Jack's eyes darkened as he listened to her stories of her family, of Russia. Her life in New York, though it was not pretty, was still better than the one she had had. Her voice weaved in and out, painting a picture of her home and town. He tried to picture it in his head, trying to picture little Talia.

"There were many friends," she said, smiling to herself. "My best friends were the ones I made in dance class. They made me laugh. Not everyone in my life was bad…just those who used me. There are good people there, in Russia. And it was beautiful in winter…the snow covered everything.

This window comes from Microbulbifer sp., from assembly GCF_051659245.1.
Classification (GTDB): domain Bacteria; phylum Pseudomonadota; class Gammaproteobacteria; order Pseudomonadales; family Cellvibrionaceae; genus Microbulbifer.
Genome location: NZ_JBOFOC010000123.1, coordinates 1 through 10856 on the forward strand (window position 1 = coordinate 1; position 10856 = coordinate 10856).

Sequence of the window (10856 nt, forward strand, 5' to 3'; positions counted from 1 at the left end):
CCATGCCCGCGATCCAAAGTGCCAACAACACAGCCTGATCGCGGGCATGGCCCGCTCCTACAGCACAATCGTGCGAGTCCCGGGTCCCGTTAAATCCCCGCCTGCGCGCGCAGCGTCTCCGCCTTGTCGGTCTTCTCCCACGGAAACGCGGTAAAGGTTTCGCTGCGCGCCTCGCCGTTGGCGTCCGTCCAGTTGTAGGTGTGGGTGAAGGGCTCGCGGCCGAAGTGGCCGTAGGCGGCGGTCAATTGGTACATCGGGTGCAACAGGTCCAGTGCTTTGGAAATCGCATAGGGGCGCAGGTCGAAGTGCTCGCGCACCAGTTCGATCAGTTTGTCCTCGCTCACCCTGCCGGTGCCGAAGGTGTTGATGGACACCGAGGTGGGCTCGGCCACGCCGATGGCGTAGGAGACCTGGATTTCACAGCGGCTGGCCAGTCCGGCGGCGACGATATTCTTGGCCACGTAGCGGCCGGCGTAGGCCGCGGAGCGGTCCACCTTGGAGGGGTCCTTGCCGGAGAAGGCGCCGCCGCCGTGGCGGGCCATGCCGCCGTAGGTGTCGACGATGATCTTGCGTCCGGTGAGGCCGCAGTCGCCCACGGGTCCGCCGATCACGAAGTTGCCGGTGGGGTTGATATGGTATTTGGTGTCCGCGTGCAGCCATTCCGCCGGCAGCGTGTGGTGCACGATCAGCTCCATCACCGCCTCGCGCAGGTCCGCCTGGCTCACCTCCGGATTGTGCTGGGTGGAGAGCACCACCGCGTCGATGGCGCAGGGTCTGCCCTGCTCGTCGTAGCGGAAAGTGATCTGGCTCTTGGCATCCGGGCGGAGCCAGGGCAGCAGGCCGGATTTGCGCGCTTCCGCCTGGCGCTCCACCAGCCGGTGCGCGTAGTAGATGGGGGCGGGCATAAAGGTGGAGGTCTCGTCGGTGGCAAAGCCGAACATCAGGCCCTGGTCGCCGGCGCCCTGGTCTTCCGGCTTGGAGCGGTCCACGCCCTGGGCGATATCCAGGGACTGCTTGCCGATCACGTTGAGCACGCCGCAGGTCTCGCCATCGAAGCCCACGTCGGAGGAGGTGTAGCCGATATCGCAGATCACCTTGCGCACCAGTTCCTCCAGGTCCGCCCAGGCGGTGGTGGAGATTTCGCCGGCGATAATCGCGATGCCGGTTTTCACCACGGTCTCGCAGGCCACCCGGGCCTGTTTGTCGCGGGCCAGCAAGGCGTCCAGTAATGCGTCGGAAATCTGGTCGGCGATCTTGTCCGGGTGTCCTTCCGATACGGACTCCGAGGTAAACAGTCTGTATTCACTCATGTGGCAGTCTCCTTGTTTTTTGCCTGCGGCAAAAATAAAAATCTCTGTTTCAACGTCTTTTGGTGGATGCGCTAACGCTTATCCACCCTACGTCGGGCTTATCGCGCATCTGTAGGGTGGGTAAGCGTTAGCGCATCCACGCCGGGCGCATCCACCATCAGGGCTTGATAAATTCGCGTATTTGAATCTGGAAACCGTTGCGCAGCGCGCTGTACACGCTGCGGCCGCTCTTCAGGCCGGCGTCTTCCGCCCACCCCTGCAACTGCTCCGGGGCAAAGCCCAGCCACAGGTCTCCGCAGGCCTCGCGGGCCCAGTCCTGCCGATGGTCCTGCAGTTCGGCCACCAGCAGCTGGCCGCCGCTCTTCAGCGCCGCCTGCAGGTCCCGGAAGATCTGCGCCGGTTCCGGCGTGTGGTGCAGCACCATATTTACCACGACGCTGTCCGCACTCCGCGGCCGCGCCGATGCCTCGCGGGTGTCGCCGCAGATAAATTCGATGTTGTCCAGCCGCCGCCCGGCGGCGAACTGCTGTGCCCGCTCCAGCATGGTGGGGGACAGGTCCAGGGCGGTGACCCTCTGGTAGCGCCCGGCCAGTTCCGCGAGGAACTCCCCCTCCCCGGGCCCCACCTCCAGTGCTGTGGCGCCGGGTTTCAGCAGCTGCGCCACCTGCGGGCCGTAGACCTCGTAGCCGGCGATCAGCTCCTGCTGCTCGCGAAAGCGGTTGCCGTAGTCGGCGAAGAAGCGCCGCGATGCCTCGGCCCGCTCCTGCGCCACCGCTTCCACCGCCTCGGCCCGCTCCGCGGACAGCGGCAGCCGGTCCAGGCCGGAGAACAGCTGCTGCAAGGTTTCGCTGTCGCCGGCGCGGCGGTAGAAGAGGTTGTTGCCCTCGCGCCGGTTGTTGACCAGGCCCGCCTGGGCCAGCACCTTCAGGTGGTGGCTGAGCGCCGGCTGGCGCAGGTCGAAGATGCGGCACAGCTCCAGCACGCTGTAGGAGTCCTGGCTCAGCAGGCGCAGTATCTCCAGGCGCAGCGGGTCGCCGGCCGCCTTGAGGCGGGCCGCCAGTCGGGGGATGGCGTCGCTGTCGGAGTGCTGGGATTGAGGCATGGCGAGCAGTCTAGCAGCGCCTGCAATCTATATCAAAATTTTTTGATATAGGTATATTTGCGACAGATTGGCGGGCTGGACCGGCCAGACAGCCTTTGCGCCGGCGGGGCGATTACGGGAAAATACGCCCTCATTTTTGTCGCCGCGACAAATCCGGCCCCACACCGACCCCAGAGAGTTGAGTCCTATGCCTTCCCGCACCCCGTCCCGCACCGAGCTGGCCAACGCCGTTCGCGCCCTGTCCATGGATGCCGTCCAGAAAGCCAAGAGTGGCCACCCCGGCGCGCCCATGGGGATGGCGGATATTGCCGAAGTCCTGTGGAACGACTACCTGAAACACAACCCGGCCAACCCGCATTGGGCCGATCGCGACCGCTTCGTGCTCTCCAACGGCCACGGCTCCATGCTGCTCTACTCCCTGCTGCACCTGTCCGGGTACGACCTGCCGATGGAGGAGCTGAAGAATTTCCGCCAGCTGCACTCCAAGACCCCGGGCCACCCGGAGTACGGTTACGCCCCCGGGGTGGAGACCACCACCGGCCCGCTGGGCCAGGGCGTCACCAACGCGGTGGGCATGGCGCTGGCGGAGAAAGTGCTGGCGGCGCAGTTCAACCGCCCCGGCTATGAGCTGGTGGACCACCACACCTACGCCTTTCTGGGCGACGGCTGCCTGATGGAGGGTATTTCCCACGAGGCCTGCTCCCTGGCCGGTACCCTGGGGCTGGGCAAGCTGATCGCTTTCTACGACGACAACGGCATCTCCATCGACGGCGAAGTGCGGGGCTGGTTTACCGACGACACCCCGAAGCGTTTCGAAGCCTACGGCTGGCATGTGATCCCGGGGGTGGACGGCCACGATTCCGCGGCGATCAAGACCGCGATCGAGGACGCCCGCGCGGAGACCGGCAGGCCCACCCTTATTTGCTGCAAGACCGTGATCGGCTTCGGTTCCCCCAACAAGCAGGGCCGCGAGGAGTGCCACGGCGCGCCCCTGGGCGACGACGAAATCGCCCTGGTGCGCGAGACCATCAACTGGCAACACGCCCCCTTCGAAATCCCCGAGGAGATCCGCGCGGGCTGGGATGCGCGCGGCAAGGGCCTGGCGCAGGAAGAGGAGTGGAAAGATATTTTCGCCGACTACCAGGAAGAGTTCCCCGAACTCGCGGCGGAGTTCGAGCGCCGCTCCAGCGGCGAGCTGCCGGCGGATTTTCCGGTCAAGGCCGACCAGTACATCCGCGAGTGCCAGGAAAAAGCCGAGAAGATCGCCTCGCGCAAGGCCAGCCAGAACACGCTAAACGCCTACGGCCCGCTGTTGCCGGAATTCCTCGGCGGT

"My mother sold her hair to make more money for our dream to go to America. She didn't know that father was making money through me, through the men he sold me to. We were not rich but we were not poor. I had my own room. Father worked at the bank. Many men he worked with were miserable with their wives. I had many dresses.

"We came here when I was eleven. We came with other Jewish families. Mother and father hated it here. They never told me why. They left me here and Rufus took their place, teaching me how to become the best whore in his house. The other girls were sick, half of them were dying."

She looked at Jack, meeting his eyes, "Kid Blink asked me if I had syphilis. The truth is I don't know. But I think I would be dead by now if I had it…" She looked away.

"I became pregnant with my first child when I was fourteen…I didn't know it until my stomach began to grow. It became really big…Rufus was furious, said it was 'sloppy work'.The first was the most painful...